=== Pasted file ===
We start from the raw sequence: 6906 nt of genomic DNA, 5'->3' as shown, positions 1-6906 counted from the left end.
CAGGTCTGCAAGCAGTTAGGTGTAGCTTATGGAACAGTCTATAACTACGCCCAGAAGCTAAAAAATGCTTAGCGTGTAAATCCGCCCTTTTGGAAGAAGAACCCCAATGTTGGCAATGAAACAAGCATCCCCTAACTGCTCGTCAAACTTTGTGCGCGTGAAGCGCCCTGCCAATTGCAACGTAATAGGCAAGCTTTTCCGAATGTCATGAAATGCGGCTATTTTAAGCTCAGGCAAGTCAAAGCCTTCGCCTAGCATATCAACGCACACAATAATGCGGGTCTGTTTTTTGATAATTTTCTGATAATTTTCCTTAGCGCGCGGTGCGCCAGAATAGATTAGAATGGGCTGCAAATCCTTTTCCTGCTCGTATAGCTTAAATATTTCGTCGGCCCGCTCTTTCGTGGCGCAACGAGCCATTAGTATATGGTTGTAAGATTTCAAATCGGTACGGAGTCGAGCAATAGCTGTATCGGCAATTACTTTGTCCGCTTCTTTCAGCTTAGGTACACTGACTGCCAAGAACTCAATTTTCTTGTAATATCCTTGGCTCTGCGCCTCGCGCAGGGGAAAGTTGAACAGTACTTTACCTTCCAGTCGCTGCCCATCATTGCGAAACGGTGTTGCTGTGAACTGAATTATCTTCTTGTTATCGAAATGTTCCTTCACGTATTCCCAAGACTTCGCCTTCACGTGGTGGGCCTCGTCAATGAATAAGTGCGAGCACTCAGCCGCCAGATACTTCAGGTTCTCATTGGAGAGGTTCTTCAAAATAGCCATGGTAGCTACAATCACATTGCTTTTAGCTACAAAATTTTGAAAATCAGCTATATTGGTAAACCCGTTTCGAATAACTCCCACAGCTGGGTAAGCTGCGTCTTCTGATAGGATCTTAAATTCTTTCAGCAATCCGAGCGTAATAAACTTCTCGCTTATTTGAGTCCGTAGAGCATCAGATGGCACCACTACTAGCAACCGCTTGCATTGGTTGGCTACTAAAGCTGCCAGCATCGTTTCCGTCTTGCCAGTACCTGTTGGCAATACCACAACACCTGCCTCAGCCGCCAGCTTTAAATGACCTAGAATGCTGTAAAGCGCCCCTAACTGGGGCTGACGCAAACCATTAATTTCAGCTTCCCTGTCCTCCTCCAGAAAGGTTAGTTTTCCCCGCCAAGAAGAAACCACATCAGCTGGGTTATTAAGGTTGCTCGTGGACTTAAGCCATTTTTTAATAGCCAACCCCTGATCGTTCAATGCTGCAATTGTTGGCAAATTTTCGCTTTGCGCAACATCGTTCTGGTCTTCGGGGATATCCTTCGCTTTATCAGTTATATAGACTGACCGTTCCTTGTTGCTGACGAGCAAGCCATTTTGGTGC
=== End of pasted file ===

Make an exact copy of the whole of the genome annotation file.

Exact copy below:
We start from the raw sequence: 6906 nt of genomic DNA, 5'->3' as shown, positions 1-6906 counted from the left end.
CAGGTCTGCAAGCAGTTAGGTGTAGCTTATGGAACAGTCTATAACTACGCCCAGAAGCTAAAAAATGCTTAGCGTGTAAATCCGCCCTTTTGGAAGAAGAACCCCAATGTTGGCAATGAAACAAGCATCCCCTAACTGCTCGTCAAACTTTGTGCGCGTGAAGCGCCCTGCCAATTGCAACGTAATAGGCAAGCTTTTCCGAATGTCATGAAATGCGGCTATTTTAAGCTCAGGCAAGTCAAAGCCTTCGCCTAGCATATCAACGCACACAATAATGCGGGTCTGTTTTTTGATAATTTTCTGATAATTTTCCTTAGCGCGCGGTGCGCCAGAATAGATTAGAATGGGCTGCAAATCCTTTTCCTGCTCGTATAGCTTAAATATTTCGTCGGCCCGCTCTTTCGTGGCGCAACGAGCCATTAGTATATGGTTGTAAGATTTCAAATCGGTACGGAGTCGAGCAATAGCTGTATCGGCAATTACTTTGTCCGCTTCTTTCAGCTTAGGTACACTGACTGCCAAGAACTCAATTTTCTTGTAATATCCTTGGCTCTGCGCCTCGCGCAGGGGAAAGTTGAACAGTACTTTACCTTCCAGTCGCTGCCCATCATTGCGAAACGGTGTTGCTGTGAACTGAATTATCTTCTTGTTATCGAAATGTTCCTTCACGTATTCCCAAGACTTCGCCTTCACGTGGTGGGCCTCGTCAATGAATAAGTGCGAGCACTCAGCCGCCAGATACTTCAGGTTCTCATTGGAGAGGTTCTTCAAAATAGCCATGGTAGCTACAATCACATTGCTTTTAGCTACAAAATTTTGAAAATCAGCTATATTGGTAAACCCGTTTCGAATAACTCCCACAGCTGGGTAAGCTGCGTCTTCTGATAGGATCTTAAATTCTTTCAGCAATCCGAGCGTAATAAACTTCTCGCTTATTTGAGTCCGTAGAGCATCAGATGGCACCACTACTAGCAACCGCTTGCATTGGTTGGCTACTAAAGCTGCCAGCATCGTTTCCGTCTTGCCAGTACCTGTTGGCAATACCACAACACCTGCCTCAGCCGCCAGCTTTAAATGACCTAGAATGCTGTAAAGCGCCCCTAACTGGGGCTGACGCAAACCATTAATTTCAGCTTCCCTGTCCTCCTCCAGAAAGGTTAGTTTTCCCCGCCAAGAAGAAACCACATCAGCTGGGTTATTAAGGTTGCTCGTGGACTTAAGCCATTTTTTAATAGCCAACCCCTGATCGTTCAATGCTGCAATTGTTGGCAAATTTTCGCTTTGCGCAACATCGTTCTGGTCTTCGGGGATATCCTTCGCTTTATCAGTTATATAGACTGACCGTTCCTTGTTGCTGACGAGCAAGCCATTTTGGTGC